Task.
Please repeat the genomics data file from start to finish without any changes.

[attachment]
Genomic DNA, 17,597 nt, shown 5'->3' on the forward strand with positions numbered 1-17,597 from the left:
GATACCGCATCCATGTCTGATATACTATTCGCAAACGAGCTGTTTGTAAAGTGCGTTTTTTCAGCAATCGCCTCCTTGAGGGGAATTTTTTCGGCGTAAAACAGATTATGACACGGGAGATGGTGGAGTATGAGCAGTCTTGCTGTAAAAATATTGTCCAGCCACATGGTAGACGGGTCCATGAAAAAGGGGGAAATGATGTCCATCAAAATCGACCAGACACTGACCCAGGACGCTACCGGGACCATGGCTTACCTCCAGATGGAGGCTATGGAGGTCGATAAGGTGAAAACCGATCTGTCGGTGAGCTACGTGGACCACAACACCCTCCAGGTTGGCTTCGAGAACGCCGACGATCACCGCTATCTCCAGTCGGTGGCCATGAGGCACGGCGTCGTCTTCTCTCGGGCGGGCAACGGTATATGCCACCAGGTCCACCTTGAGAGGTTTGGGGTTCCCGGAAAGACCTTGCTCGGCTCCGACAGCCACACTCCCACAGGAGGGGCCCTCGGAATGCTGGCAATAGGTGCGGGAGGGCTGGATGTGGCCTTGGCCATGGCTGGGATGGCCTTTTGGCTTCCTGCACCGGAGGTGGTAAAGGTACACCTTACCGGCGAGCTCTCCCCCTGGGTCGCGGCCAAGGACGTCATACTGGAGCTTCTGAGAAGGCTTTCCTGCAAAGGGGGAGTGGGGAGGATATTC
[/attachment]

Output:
Genomic DNA, 17,597 nt, shown 5'->3' on the forward strand with positions numbered 1-17,597 from the left:
GATACCGCATCCATGTCTGATATACTATTCGCAAACGAGCTGTTTGTAAAGTGCGTTTTTTCAGCAATCGCCTCCTTGAGGGGAATTTTTTCGGCGTAAAACAGATTATGACACGGGAGATGGTGGAGTATGAGCAGTCTTGCTGTAAAAATATTGTCCAGCCACATGGTAGACGGGTCCATGAAAAAGGGGGAAATGATGTCCATCAAAATCGACCAGACACTGACCCAGGACGCTACCGGGACCATGGCTTACCTCCAGATGGAGGCTATGGAGGTCGATAAGGTGAAAACCGATCTGTCGGTGAGCTACGTGGACCACAACACCCTCCAGGTTGGCTTCGAGAACGCCGACGATCACCGCTATCTCCAGTCGGTGGCCATGAGGCACGGCGTCGTCTTCTCTCGGGCGGGCAACGGTATATGCCACCAGGTCCACCTTGAGAGGTTTGGGGTTCCCGGAAAGACCTTGCTCGGCTCCGACAGCCACACTCCCACAGGAGGGGCCCTCGGAATGCTGGCAATAGGTGCGGGAGGGCTGGATGTGGCCTTGGCCATGGCTGGGATGGCCTTTTGGCTTCCTGCACCGGAGGTGGTAAAGGTACACCTTACCGGCGAGCTCTCCCCCTGGGTCGCGGCCAAGGACGTCATACTGGAGCTTCTGAGAAGGCTTTCCTGCAAAGGGGGAGTGGGGAGGATATTC